There are differing accounts of Lilienthal's last words. A popular account, inscribed on his tombstone, is "Opfer müssen gebracht werden!" ("Sacrifices must be made!"). The director of the Otto Lilienthal Museum doubts that these were his last words. Otto Lilienthal was buried at Lankwitz public cemetery in Berlin.


Lilienthal's research was well known to the Wright brothers, and they credited him as a major inspiration for their decision to pursue manned flight. However, they abandoned his aeronautical data after two seasons of gliding and began using their own wind tunnel data.

Bronze plaque medal of Stölln, where Lilienthal had his fatal accident
The Lilienthal monument, Berlin 2006

Of all the men who attacked the flying problem in the 19th century, Otto Lilienthal was easily the most important. ... It is true that attempts at gliding had been made hundreds of years before him, and that in the nineteenth century, Cayley, Spencer, Wenham, Mouillard, and many others were reported to have made feeble attempts to glide, but their failures were so complete that nothing of value resulted.

— Wilbur Wright

Berlin's busiest airport, Berlin Tegel "Otto Lilienthal" Airport, is named after him.

In September 1909, Orville Wright was in Germany making demonstration flights at Tempelhof aerodrome. He paid a call to Lilienthal's widow and, on behalf of himself and Wilbur, paid tribute to Lilienthal for his influence on aviation and on their own initial experiments in 1899.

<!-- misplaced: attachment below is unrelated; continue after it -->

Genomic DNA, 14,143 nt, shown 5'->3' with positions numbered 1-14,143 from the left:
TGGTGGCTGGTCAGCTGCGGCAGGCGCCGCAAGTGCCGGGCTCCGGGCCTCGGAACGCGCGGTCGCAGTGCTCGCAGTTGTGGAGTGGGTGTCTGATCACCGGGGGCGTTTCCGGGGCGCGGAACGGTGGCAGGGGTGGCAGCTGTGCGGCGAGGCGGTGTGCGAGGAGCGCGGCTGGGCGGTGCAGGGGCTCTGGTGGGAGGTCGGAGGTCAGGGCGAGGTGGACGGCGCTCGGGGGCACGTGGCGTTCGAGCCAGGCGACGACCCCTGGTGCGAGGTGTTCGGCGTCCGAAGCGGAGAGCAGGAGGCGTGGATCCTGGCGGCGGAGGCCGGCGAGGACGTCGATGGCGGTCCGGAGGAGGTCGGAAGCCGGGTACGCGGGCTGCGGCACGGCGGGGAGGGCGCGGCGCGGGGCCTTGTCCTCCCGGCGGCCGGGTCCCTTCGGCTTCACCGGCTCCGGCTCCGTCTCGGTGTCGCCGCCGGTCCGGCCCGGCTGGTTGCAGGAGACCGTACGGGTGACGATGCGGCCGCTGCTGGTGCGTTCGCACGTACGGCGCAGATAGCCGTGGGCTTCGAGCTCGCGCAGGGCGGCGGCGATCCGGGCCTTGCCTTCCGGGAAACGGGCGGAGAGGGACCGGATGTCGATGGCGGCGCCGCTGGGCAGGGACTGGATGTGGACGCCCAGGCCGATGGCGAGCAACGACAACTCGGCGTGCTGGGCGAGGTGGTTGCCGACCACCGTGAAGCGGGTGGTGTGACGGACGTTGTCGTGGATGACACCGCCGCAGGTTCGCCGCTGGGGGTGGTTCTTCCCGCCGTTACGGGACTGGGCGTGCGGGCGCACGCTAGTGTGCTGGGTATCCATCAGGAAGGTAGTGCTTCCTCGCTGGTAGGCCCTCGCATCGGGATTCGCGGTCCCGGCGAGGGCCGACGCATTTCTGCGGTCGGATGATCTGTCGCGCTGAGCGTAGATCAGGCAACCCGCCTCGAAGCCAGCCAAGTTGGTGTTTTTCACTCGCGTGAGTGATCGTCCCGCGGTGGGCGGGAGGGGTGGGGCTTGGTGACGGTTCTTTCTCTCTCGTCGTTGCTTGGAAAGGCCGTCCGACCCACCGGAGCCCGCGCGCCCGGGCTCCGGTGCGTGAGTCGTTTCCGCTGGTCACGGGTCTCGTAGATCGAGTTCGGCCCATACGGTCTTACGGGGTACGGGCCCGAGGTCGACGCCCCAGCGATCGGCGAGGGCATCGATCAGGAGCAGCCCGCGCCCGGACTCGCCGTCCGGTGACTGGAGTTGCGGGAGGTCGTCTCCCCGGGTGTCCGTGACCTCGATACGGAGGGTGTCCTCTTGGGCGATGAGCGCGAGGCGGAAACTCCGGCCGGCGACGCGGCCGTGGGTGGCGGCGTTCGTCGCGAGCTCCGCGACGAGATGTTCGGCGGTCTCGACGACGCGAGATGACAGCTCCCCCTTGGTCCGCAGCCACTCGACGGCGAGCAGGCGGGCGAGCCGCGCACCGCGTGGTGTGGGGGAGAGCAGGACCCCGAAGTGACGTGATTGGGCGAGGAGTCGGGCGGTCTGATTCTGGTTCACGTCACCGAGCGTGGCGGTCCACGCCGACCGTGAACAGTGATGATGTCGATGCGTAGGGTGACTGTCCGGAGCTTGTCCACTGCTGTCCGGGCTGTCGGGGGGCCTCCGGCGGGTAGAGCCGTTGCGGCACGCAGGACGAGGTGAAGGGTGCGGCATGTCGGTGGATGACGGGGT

In 1972, Lilienthal was inducted into the International Air & Space Hall of Fame.

In 2013, American aviation magazine Flying ranked Lilienthal No. 19 on their list of the "51 Heroes of Aviation".

In popular culture

  • In the music video for "Losing My Religion" by R.E.M., workers build an ornithopter named "Otto" in honor of Lilienthal.
  • Lilienthal plays a major part (in absentia) in Theodora Goss's short story "The Wings of Meister Wilhelm," nominated for a World Fantasy Award and published in her anthology In the Forest of Forgetting.
  • A fictional characterization of Lilienthal was resurrected as an evil clone in the Japanese Read or Die (2001) novels, anime, and manga.
  • A Lilienthal glider serves as a major plot element in Paul Gazis's Webserial "The Airship Flying Cloud, R-505".
  • "Lilienthals Traum" ("Lilienthal's Dream") is a song by Reinhard Mey that charts Lilienthal's flights and death.
The contents of this page are sourced from Wikipedia article on 22 May 2020. The contents are available under the CC BY-SA 4.0 license.